The 2020 Global Status Report for Buildings and Construction found that buildings, in their construction and daily operation, are responsible for up to 38 percent of global carbon emissions. Addressing this challenge has been on the agenda for many in the AEC industries as they collectively seek to incorporate more sustainable and regenerative ways to build up and out within our cities.
By “re-lifing” Melbourne towers — rather than knocking them down and beginning again — there is an opportunity to deliver modern, comfortable, and environmentally-friendly homes and offices without the waste and carbon emissions associated with a new build.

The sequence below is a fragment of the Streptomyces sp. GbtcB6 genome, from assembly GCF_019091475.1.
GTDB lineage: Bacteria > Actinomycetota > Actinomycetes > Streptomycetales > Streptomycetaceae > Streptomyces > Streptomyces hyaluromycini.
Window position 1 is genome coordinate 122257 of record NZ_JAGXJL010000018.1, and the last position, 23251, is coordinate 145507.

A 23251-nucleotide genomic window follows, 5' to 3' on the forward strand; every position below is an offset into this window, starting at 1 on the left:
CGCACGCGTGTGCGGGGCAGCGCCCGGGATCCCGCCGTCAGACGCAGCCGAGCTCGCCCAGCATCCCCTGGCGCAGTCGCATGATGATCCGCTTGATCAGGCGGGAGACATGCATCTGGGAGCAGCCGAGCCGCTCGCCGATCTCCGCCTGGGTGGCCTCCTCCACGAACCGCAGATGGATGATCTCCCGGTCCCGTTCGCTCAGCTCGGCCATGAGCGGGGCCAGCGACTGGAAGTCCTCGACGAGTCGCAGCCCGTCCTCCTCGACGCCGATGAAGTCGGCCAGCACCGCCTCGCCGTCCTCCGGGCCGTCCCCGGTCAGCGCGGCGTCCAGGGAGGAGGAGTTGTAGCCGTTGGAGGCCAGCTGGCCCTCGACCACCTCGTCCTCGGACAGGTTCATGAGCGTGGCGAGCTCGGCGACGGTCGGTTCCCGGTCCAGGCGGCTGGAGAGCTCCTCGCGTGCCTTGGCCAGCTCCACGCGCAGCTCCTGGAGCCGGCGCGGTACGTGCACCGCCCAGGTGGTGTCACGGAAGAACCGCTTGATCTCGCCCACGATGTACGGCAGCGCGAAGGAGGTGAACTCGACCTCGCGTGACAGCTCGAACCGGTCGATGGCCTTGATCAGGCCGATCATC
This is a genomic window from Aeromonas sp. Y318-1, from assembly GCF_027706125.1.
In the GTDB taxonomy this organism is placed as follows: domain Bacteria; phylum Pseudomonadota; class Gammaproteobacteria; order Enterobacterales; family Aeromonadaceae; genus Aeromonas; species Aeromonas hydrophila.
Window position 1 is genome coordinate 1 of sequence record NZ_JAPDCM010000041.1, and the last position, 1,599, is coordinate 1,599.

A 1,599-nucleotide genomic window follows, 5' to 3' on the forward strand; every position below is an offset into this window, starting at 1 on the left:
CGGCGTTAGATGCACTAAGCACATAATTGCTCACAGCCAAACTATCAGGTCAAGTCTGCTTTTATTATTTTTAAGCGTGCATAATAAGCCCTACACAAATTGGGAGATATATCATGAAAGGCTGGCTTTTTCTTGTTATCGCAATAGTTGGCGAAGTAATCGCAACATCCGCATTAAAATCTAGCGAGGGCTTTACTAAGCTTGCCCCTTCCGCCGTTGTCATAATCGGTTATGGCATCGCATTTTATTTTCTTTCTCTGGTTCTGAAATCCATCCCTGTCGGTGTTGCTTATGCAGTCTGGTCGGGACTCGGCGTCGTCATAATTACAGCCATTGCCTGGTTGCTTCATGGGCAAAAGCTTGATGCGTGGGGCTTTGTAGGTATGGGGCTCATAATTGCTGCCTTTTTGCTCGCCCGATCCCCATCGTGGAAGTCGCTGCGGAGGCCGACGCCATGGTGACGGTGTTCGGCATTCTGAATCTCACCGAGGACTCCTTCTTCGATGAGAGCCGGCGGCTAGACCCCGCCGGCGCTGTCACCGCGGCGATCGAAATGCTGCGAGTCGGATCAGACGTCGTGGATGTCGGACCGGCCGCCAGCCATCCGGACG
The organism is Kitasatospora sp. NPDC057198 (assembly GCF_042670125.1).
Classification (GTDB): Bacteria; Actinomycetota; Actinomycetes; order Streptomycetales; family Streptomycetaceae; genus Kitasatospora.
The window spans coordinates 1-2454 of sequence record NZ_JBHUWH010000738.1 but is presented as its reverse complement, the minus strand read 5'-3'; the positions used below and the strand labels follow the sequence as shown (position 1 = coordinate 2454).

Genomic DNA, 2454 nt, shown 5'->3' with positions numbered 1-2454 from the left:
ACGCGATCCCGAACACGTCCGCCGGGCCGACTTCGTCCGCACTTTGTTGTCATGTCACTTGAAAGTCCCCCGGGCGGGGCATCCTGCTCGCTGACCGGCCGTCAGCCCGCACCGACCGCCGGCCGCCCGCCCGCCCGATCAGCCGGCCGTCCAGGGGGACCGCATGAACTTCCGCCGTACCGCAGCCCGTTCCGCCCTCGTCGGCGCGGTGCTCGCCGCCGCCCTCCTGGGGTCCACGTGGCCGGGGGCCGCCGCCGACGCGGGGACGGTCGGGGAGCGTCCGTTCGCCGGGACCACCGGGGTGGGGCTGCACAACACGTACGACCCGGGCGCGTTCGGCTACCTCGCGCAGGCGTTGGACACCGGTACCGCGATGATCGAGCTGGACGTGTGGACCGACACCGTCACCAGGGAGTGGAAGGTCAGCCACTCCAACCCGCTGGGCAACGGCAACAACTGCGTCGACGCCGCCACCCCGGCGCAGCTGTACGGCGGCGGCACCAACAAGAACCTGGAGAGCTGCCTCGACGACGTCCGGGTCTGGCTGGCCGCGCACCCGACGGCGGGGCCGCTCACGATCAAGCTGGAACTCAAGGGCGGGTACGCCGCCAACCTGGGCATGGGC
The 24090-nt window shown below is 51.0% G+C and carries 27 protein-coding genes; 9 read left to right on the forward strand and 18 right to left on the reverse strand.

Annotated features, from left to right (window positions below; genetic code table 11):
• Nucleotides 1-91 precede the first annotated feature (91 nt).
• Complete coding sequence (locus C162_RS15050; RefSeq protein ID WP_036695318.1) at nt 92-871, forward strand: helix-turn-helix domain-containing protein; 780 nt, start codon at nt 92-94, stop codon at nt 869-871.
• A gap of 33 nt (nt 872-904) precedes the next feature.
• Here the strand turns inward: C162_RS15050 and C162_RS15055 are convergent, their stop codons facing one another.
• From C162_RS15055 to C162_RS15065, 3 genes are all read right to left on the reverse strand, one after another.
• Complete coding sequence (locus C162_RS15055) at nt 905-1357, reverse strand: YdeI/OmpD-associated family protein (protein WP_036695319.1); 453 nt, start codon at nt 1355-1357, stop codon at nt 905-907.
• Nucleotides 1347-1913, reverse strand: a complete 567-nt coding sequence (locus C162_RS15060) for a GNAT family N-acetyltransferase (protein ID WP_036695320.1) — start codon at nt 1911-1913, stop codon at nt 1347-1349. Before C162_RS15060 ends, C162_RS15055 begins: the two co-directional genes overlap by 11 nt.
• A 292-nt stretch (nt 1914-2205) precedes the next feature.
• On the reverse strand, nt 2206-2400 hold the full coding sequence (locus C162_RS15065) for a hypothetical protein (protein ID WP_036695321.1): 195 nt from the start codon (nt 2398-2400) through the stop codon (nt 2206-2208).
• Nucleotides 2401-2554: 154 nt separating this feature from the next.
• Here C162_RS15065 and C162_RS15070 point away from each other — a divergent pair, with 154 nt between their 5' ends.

In October, the City of Melbourne voted unanimously in support of a discussion paper that outlined ways the local government could incentivise re-life projects in the CBD. The paper, which will inform the Zero Carbon Building Plan, sets out various initiatives such as rates incentives and emissions caps with an ultimate objective to increase the number of adaptive reuse projects by more than ten times the current supply.
Moderated by Alice Blackwood, this event will bring together different stakeholders in the Melbourne built environment to discuss how to better enable the commercial viability of adaptive reuse, the best practice in sustainable design, and the role it will play in enhancing our community and securing its environmental future.
Nicky Drobis, Partner at Fender Katsalidis
Dr Dominique Hes, Zero Carbon Buildings Lead at City of Melbourne
Edwina Molony, Business Development Manager at Mirvac
Professor Brendon McNiven, Architectural Engineering at University of Melbourne